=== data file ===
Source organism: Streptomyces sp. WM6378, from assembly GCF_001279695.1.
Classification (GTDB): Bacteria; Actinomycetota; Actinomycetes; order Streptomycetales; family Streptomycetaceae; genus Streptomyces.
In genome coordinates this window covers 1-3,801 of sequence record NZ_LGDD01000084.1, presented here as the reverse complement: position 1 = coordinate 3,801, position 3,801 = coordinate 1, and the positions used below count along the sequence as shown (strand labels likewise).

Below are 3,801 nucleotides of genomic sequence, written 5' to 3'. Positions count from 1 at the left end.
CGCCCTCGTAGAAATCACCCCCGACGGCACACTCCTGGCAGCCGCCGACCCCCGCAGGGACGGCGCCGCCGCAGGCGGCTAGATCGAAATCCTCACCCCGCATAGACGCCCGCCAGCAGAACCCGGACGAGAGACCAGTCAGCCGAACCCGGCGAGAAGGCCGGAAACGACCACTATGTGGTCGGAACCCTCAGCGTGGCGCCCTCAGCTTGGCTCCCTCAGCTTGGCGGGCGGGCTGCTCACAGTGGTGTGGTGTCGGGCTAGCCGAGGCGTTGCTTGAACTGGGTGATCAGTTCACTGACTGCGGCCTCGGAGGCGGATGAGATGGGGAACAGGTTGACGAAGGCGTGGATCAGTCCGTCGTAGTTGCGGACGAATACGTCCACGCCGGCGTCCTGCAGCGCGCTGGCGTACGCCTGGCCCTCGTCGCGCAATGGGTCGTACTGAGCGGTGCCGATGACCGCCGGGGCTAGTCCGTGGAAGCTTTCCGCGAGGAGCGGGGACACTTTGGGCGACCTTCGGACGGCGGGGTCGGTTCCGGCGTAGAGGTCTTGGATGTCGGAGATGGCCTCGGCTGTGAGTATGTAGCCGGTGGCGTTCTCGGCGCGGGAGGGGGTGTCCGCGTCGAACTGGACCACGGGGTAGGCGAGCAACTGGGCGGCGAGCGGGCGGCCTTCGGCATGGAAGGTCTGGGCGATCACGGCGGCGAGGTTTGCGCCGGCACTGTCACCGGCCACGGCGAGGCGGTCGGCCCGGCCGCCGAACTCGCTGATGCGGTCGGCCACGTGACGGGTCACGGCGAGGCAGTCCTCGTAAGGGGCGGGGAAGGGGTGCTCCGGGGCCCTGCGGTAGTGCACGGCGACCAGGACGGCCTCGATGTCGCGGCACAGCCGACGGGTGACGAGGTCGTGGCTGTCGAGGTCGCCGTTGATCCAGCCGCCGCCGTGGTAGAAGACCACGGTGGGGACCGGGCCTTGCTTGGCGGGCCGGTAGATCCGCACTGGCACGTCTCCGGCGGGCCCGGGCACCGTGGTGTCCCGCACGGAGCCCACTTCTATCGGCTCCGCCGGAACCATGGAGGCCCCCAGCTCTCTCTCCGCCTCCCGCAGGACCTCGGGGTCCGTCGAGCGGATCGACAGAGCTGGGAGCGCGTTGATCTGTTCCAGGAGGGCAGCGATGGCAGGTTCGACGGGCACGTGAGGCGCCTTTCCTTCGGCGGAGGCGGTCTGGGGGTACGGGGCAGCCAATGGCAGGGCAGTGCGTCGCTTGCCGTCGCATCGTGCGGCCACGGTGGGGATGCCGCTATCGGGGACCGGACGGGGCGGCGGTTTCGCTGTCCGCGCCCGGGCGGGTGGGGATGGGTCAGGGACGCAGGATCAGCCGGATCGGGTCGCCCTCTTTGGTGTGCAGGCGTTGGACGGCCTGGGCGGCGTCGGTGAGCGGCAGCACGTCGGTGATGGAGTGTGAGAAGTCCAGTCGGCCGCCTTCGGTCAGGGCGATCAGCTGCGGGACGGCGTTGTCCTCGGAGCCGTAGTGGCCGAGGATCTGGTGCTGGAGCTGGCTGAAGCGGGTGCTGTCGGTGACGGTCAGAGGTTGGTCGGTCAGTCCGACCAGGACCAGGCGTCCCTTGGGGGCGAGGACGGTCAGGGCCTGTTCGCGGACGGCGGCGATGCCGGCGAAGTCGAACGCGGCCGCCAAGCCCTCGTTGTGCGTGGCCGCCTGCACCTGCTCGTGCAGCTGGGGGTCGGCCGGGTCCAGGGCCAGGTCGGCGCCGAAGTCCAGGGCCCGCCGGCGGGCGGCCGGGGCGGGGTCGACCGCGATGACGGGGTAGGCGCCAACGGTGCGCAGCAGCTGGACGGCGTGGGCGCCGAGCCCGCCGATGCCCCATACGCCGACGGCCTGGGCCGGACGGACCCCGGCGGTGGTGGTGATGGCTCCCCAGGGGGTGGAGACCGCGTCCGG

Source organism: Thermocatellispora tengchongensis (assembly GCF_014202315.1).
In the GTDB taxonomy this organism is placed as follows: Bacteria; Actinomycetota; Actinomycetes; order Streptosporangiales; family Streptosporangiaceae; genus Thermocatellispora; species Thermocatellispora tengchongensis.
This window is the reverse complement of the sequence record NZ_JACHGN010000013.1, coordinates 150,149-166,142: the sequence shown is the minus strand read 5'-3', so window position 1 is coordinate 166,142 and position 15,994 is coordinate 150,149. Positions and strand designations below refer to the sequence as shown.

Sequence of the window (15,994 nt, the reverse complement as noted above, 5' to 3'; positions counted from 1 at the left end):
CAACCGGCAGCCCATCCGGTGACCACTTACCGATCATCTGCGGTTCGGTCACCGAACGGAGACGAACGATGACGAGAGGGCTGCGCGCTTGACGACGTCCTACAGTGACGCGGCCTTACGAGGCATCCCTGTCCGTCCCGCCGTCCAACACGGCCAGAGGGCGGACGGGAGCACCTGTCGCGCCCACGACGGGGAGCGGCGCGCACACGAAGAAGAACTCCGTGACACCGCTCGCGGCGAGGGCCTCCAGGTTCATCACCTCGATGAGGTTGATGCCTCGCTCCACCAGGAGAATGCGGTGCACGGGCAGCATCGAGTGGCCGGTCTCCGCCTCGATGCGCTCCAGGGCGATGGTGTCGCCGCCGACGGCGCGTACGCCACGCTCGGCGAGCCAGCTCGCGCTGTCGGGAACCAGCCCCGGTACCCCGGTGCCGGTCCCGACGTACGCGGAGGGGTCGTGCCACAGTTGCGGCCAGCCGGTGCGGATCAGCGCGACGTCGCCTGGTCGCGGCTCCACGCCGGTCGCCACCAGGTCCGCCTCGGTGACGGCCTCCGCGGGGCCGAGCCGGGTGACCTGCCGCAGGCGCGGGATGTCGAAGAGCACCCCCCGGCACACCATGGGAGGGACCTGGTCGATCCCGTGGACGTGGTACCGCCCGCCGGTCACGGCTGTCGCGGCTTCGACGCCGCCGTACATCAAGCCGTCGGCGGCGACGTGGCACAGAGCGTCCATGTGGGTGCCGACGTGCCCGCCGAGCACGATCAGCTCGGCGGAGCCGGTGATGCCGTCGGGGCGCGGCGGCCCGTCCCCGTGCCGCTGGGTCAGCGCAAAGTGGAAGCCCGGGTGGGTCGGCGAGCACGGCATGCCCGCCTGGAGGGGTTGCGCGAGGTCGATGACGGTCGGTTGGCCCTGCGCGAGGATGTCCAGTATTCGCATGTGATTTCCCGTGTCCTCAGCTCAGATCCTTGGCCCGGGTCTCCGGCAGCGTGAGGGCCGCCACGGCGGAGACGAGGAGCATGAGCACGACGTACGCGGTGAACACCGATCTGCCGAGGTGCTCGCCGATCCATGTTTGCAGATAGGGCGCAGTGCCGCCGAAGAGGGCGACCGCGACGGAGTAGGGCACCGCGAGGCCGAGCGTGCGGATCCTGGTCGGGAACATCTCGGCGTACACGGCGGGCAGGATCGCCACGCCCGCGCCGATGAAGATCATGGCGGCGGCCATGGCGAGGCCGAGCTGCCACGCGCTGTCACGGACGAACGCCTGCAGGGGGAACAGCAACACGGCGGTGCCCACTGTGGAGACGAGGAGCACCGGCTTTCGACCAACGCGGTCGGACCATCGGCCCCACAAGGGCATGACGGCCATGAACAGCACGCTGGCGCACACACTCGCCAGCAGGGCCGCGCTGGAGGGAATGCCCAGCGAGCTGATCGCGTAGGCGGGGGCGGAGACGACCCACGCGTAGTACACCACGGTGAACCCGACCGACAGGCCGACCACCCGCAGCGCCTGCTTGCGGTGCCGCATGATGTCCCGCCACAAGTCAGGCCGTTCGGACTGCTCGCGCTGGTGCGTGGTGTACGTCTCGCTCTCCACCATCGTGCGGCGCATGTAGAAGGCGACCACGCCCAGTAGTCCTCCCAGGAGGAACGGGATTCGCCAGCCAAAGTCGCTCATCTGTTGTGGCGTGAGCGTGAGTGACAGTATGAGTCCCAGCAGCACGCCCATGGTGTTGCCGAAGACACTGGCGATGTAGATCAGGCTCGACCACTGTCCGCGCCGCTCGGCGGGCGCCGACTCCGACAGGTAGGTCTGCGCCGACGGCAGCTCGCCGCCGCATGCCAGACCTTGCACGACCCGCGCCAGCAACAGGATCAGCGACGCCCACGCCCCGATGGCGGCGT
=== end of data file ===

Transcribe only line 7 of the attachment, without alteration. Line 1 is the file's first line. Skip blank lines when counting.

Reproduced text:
In the GTDB taxonomy this organism is placed as follows: Bacteria; Actinomycetota; Actinomycetes; order Streptosporangiales; family Streptosporangiaceae; genus Thermocatellispora; species Thermocatellispora tengchongensis.